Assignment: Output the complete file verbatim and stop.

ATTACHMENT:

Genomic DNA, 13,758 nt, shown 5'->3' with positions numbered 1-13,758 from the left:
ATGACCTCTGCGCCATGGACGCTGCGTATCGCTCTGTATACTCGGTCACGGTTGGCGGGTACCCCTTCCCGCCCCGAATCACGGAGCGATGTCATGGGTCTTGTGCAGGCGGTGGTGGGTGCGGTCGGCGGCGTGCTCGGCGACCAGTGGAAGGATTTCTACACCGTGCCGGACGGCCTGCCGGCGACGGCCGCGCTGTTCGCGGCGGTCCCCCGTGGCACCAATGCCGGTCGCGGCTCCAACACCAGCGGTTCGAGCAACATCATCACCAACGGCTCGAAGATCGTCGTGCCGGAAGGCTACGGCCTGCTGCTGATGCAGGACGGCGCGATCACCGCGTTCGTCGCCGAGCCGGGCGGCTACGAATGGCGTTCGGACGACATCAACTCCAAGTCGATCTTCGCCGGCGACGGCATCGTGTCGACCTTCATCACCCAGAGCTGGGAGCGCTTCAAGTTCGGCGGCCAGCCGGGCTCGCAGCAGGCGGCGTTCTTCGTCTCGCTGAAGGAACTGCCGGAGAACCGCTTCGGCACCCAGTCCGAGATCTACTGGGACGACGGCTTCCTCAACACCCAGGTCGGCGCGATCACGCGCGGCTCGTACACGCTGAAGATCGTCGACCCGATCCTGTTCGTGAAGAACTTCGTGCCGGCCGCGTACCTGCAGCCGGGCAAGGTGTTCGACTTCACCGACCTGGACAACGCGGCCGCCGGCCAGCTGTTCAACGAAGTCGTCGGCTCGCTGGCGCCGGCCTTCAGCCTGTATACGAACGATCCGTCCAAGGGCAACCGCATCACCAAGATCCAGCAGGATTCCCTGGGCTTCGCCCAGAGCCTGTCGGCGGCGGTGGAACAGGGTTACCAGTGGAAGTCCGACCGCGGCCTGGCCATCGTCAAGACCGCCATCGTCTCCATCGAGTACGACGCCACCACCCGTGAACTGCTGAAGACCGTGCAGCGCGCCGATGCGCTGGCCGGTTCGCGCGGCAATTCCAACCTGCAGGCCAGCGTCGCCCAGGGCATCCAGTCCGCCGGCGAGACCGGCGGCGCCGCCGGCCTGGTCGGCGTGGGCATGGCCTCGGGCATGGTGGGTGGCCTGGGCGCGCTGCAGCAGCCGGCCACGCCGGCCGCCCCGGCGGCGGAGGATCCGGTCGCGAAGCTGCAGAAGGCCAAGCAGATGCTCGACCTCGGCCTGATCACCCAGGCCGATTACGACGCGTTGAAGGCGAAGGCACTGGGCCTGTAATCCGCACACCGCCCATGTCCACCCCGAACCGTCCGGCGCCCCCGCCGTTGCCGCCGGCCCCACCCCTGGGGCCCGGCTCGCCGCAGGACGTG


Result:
Genomic DNA, 13,758 nt, shown 5'->3' with positions numbered 1-13,758 from the left:
ATGACCTCTGCGCCATGGACGCTGCGTATCGCTCTGTATACTCGGTCACGGTTGGCGGGTACCCCTTCCCGCCCCGAATCACGGAGCGATGTCATGGGTCTTGTGCAGGCGGTGGTGGGTGCGGTCGGCGGCGTGCTCGGCGACCAGTGGAAGGATTTCTACACCGTGCCGGACGGCCTGCCGGCGACGGCCGCGCTGTTCGCGGCGGTCCCCCGTGGCACCAATGCCGGTCGCGGCTCCAACACCAGCGGTTCGAGCAACATCATCACCAACGGCTCGAAGATCGTCGTGCCGGAAGGCTACGGCCTGCTGCTGATGCAGGACGGCGCGATCACCGCGTTCGTCGCCGAGCCGGGCGGCTACGAATGGCGTTCGGACGACATCAACTCCAAGTCGATCTTCGCCGGCGACGGCATCGTGTCGACCTTCATCACCCAGAGCTGGGAGCGCTTCAAGTTCGGCGGCCAGCCGGGCTCGCAGCAGGCGGCGTTCTTCGTCTCGCTGAAGGAACTGCCGGAGAACCGCTTCGGCACCCAGTCCGAGATCTACTGGGACGACGGCTTCCTCAACACCCAGGTCGGCGCGATCACGCGCGGCTCGTACACGCTGAAGATCGTCGACCCGATCCTGTTCGTGAAGAACTTCGTGCCGGCCGCGTACCTGCAGCCGGGCAAGGTGTTCGACTTCACCGACCTGGACAACGCGGCCGCCGGCCAGCTGTTCAACGAAGTCGTCGGCTCGCTGGCGCCGGCCTTCAGCCTGTATACGAACGATCCGTCCAAGGGCAACCGCATCACCAAGATCCAGCAGGATTCCCTGGGCTTCGCCCAGAGCCTGTCGGCGGCGGTGGAACAGGGTTACCAGTGGAAGTCCGACCGCGGCCTGGCCATCGTCAAGACCGCCATCGTCTCCATCGAGTACGACGCCACCACCCGTGAACTGCTGAAGACCGTGCAGCGCGCCGATGCGCTGGCCGGTTCGCGCGGCAATTCCAACCTGCAGGCCAGCGTCGCCCAGGGCATCCAGTCCGCCGGCGAGACCGGCGGCGCCGCCGGCCTGGTCGGCGTGGGCATGGCCTCGGGCATGGTGGGTGGCCTGGGCGCGCTGCAGCAGCCGGCCACGCCGGCCGCCCCGGCGGCGGAGGATCCGGTCGCGAAGCTGCAGAAGGCCAAGCAGATGCTCGACCTCGGCCTGATCACCCAGGCCGATTACGACGCGTTGAAGGCGAAGGCACTGGGCCTGTAATCCGCACACCGCCCATGTCCACCCCGAACCGTCCGGCGCCCCCGCCGTTGCCGCCGGCCCCACCCCTGGGGCCCGGCTCGCCGCAGGACGTG